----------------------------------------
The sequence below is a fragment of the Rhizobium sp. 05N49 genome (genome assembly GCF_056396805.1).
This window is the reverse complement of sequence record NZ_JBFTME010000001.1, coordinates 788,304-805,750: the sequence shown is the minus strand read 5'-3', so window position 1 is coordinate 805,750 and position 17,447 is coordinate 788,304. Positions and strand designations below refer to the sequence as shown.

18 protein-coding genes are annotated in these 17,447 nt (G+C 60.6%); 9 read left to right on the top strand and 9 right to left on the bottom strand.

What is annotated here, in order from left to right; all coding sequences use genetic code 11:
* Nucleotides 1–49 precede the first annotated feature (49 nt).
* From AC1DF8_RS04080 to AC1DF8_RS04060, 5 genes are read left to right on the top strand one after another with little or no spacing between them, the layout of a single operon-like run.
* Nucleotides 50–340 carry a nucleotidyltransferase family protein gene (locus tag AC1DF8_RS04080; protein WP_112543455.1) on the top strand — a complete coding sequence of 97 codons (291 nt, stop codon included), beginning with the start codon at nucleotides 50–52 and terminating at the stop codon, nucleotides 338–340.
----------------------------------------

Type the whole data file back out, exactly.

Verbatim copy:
The sequence below is a fragment of the Rhizobium sp. 05N49 genome (genome assembly GCF_056396805.1).
This window is the reverse complement of sequence record NZ_JBFTME010000001.1, coordinates 788,304-805,750: the sequence shown is the minus strand read 5'-3', so window position 1 is coordinate 805,750 and position 17,447 is coordinate 788,304. Positions and strand designations below refer to the sequence as shown.

18 protein-coding genes are annotated in these 17,447 nt (G+C 60.6%); 9 read left to right on the top strand and 9 right to left on the bottom strand.

What is annotated here, in order from left to right; all coding sequences use genetic code 11:
* Nucleotides 1–49 precede the first annotated feature (49 nt).
* From AC1DF8_RS04080 to AC1DF8_RS04060, 5 genes are read left to right on the top strand one after another with little or no spacing between them, the layout of a single operon-like run.
* Nucleotides 50–340 carry a nucleotidyltransferase family protein gene (locus tag AC1DF8_RS04080; protein WP_112543455.1) on the top strand — a complete coding sequence of 97 codons (291 nt, stop codon included), beginning with the start codon at nucleotides 50–52 and terminating at the stop codon, nucleotides 338–340.